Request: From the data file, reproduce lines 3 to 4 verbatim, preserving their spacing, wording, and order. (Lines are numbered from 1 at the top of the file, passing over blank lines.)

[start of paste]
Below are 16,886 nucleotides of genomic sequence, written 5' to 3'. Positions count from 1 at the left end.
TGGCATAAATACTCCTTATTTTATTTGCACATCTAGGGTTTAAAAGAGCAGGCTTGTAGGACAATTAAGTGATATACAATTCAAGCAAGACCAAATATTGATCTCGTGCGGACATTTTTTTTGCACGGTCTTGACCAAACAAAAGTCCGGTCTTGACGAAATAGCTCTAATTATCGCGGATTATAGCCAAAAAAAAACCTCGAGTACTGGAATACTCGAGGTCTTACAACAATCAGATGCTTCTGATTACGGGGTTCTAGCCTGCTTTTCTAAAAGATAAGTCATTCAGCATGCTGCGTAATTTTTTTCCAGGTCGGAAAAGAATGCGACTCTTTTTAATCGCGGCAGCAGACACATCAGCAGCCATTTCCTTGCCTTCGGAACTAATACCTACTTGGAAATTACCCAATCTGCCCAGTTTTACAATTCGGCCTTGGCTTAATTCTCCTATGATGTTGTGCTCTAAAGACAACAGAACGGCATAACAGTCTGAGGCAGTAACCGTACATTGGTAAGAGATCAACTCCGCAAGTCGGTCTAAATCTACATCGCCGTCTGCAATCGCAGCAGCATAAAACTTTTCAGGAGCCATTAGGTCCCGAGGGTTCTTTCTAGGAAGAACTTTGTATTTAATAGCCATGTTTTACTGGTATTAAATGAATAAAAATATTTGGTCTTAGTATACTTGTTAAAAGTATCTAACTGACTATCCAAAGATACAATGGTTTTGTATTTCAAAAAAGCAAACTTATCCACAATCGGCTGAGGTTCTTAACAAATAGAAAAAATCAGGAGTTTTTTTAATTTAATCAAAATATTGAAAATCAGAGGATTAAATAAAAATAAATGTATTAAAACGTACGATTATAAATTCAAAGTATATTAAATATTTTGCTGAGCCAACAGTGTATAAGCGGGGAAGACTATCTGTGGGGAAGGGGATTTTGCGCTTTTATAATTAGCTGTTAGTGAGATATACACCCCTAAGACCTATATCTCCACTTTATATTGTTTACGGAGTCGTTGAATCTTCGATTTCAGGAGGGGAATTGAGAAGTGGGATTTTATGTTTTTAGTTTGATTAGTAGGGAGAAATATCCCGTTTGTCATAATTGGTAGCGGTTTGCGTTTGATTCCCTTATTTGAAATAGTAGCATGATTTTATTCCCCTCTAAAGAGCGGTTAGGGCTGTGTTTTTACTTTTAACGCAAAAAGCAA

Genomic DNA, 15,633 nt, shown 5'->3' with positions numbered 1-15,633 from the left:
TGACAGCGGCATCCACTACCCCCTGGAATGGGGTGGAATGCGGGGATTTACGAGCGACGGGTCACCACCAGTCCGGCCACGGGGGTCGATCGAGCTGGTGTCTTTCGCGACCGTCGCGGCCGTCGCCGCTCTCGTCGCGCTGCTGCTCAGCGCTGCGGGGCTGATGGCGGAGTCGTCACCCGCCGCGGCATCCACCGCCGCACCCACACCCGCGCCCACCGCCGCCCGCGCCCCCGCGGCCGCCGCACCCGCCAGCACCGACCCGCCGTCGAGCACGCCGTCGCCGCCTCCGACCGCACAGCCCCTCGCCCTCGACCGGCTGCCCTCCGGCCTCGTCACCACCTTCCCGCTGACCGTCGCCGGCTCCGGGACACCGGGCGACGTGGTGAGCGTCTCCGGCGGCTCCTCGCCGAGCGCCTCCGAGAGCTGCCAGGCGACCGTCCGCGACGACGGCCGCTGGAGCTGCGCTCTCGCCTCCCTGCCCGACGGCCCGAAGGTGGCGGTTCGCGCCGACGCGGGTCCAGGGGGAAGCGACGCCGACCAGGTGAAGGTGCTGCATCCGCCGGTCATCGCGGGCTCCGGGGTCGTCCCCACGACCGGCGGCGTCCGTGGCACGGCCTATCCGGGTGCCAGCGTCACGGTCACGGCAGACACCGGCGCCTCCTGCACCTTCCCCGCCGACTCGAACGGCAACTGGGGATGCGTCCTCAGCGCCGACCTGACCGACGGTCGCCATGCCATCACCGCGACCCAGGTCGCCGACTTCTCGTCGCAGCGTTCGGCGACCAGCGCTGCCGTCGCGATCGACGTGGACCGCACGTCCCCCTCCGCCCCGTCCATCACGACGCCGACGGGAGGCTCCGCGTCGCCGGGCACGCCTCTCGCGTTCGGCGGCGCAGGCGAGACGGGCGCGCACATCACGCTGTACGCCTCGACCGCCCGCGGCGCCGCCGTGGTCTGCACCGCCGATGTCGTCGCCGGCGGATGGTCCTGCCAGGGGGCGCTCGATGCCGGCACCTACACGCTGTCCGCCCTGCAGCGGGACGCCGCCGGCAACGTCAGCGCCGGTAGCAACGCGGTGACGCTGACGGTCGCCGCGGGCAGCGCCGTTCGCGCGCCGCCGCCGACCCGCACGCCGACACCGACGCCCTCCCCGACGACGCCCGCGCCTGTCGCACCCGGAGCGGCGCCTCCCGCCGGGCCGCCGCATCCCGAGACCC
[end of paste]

Genomic DNA, 15,633 nt, shown 5'->3' with positions numbered 1-15,633 from the left:
TGACAGCGGCATCCACTACCCCCTGGAATGGGGTGGAATGCGGGGATTTACGAGCGACGGGTCACCACCAGTCCGGCCACGGGGGTCGATCGAGCTGGTGTCTTTCGCGACCGTCGCGGCCGTCGCCGCTCTCGTCGCGCTGCTGCTCAGCGCTGCGGGGCTGATGGCGGAGTCGTCACCCGCCGCGGCATCCACCGCCGCACCCACACCCGCGCCCACCGCCGCCCGCGCCCCCGCGGCCGCCGCACCCGCCAGCACCGACCCGCCGTCGAGCACGCCGTCGCCGCCTCCGACCGCACAGCCCCTCGCCCTCGACCGGCTGCCCTCCGGCCTCGTCACCACCTTCCCGCTGACCGTCGCCGGCTCCGGGACACCGGGCGACGTGGTGAGCGTCTCCGGCGGCTCCTCGCCGAGCGCCTCCGAGAGCTGCCAGGCGACCGTCCGCGACGACGGCCGCTGGAGCTGCGCTCTCGCCTCCCTGCCCGACGGCCCGAAGGTGGCGGTTCGCGCCGACGCGGGTCCAGGGGGAAGCGACGCCGACCAGGTGAAGGTGCTGCATCCGCCGGTCATCGCGGGCTCCGGGGTCGTCCCCACGACCGGCGGCGTCCGTGGCACGGCCTATCCGGGTGCCAGCGTCACGGTCACGGCAGACACCGGCGCCTCCTGCACCTTCCCCGCCGACTCGAACGGCAACTGGGGATGCGTCCTCAGCGCCGACCTGACCGACGGTCGCCATGCCATCACCGCGACCCAGGTCGCCGACTTCTCGTCGCAGCGTTCGGCGACCAGCGCTGCCGTCGCGATCGACGTGGACCGCACGTCCCCCTCCGCCCCGTCCATCACGACGCCGACGGGAGGCTCCGCGTCGCCGGGCACGCCTCTCGCGTTCGGCGGCGCAGGCGAGACGGGCGCGCACATCACGCTGTACGCCTCGACCGCCCGCGGCGCCGCCGTGGTCTGCACCGCCGATGTCGTCGCCGGCGGATGGTCCTGCCAGGGGGCGCTCGATGCCGGCACCTACACGCTGTCCGCCCTGCAGCGGGACGCCGCCGGCAACGTCAGCGCCGGTAGCAACGCGGTGACGCTGACGGTCGCCGCGGGCAGCGCCGTTCGCGCGCCGCCGCCGACCCGCACGCCGACACCGACGCCCTCCCCGACGACGCCCGCGCCTGTCGCACCCGGAGCGGCGCCTCCCGCCGGGCCGCCGCATCCCGAGACCC